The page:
The researchers, he points out, have not only found variations between brain regions, but also between the brains of each person, something that was expected and confirms that “there is not a single prototype of the human brain, but rather a wide genetic and response range.” to the environment, both in healthy individuals and in different disease states.”

According to this expert, the findings indicate that the brain is not at all homogeneous and that, although all brain cells share the same DNA, each of them uses different genes in different quantities, which gives rise to a level of diversity and specialization. amazing cell phone. Each brain area contains a specific set of cell types and in different functional states. In addition to helping us understand how the brain works, knowing them will help treat diseases whose brain alteration may be different depending on the person who suffers from it, such as brain tumors, epilepsy or multiple sclerosis, among others.

Other research reveals that although we share a basic brain cell structure with chimpanzees and gorillas, our neurons use different genes to connect and form circuits in the brain. A finding that means that small changes in neural connections could evolutionarily boost our cognitive abilities, such as complex reasoning and the creation of advanced languages.

Implications in disorders such as autism

The research project includes the study of the development of the human cerebral cortex from the prenatal stage and for many years after birth. More than 700,000 cells from 169 tissue samples from 106 donors have been analyzed in detail, which has allowed us to understand how various cells develop and differentiate in the brain, including the neurons that are responsible for emitting electrical signals.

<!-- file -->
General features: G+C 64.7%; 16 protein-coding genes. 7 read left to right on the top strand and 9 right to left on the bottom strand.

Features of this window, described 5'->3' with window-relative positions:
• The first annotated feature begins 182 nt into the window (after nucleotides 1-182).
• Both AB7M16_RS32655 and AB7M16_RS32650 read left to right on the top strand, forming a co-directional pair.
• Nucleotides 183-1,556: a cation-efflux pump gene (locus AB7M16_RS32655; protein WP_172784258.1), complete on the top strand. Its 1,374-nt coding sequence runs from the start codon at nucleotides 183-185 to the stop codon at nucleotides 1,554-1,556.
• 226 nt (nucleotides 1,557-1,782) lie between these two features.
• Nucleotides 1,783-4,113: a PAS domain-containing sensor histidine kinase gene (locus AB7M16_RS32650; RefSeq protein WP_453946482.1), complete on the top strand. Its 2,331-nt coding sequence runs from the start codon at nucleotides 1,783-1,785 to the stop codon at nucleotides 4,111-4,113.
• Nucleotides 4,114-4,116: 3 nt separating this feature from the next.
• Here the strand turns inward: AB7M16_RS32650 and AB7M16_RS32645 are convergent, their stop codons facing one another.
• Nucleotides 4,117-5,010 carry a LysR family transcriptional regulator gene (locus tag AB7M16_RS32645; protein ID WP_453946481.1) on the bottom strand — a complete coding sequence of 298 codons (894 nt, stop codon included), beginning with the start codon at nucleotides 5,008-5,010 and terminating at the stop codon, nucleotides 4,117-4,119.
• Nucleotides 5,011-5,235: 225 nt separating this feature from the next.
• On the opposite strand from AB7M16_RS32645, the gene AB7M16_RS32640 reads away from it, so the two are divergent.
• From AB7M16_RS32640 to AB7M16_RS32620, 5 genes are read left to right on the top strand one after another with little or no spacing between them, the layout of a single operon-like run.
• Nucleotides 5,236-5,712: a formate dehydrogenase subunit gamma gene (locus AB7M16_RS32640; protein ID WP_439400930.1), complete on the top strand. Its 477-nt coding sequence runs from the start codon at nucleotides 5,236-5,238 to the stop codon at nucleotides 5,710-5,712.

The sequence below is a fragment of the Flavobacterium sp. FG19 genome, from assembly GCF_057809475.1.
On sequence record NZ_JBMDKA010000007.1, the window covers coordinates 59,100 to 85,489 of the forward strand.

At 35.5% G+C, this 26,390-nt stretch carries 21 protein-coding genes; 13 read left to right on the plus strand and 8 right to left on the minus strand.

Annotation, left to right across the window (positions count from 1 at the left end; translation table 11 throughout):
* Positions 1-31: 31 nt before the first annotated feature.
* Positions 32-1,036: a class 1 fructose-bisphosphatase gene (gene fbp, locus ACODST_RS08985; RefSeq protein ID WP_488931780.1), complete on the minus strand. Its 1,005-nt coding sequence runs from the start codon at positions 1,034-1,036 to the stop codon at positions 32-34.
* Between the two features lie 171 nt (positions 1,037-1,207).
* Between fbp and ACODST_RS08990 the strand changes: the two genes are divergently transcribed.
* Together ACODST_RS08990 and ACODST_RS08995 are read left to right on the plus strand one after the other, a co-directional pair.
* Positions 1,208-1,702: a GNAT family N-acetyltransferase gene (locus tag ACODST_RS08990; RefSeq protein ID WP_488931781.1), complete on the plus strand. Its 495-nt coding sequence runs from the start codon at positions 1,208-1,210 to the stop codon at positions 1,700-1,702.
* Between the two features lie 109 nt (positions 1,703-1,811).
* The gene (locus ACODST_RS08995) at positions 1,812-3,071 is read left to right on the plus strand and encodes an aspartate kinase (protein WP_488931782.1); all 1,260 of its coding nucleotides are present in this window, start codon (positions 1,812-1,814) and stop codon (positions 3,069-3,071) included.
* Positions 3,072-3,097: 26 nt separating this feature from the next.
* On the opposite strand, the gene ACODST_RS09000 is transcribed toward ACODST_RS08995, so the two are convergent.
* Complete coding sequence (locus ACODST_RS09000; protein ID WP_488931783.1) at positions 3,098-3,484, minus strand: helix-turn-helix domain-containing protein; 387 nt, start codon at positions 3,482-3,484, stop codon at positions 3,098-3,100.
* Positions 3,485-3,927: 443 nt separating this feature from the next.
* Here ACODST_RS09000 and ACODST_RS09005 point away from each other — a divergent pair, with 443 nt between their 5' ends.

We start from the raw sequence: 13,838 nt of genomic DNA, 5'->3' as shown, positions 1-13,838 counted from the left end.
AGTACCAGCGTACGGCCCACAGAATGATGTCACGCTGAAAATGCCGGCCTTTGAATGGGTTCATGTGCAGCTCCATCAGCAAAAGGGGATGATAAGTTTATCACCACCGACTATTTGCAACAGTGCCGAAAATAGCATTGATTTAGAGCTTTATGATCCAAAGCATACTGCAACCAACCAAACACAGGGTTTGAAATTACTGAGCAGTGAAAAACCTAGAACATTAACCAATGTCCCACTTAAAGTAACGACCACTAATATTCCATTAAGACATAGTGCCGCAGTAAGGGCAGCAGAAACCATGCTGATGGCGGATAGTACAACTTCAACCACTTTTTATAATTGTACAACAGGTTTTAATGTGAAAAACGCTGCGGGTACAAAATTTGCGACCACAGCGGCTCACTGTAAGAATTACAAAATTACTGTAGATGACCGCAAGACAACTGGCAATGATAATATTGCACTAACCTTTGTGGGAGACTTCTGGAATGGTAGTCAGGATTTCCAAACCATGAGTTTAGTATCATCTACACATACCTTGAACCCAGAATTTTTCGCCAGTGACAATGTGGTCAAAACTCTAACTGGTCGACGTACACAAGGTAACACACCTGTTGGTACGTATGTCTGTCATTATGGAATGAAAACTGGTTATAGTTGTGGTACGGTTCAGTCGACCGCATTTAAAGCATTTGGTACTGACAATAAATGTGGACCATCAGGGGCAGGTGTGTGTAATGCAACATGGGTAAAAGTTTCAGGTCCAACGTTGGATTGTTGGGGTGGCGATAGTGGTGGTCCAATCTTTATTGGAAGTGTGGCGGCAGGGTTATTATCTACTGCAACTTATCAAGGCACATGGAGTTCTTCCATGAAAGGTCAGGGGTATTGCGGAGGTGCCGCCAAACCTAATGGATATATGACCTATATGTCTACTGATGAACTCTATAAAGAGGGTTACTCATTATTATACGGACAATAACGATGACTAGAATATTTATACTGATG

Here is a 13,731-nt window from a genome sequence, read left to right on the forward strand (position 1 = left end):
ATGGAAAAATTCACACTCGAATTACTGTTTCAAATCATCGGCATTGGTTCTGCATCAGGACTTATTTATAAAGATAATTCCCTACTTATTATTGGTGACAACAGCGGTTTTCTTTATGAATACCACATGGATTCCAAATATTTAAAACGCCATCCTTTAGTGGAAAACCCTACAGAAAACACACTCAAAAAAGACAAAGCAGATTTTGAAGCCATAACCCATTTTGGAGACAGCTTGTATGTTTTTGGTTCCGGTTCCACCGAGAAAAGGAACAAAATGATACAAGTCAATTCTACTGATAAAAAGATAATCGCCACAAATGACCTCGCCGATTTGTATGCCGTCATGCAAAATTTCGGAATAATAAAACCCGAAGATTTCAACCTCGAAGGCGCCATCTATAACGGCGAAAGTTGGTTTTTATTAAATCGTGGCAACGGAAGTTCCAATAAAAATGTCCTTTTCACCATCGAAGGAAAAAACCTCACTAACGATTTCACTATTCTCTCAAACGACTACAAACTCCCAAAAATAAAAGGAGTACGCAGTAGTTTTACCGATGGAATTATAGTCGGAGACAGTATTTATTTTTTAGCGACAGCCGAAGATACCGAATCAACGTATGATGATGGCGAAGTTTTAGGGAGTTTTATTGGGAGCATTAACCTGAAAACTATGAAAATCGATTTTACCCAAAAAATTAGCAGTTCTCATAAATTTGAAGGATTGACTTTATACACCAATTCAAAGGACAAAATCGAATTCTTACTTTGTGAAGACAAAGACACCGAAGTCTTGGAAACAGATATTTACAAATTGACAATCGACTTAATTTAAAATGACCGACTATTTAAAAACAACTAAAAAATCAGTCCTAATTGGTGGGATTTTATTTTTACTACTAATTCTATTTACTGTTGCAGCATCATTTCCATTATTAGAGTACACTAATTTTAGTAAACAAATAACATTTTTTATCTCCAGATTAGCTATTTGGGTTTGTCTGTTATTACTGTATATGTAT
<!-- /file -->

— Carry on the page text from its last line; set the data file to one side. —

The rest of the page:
These findings may have important implications in developmental disorders such as autism, as they indicate how small changes in complex cellular development can lead to conditions that profoundly affect social and communicative interaction. For example, by better understanding how neurons and glial cells develop and communicate with each other, we can begin to unravel why, in some people, this process differs and how this may impact the way they perceive and interact with others. the world.

The study also illuminates the subtle but significant differences in gene expression between girls and boys with respect to autism, providing a prism through which to examine why this disorder shows different rates of incidence and manifestation between genders.

“Regardless of the enormous value of each of the published results, the interdisciplinary effort demonstrated here allows us to move forward towards the common goal of knowing the development and functioning of the brain that makes us human. In addition to opening the doors to a new era of research into the origin of neurological diseases,” concludes Professor Ruiz.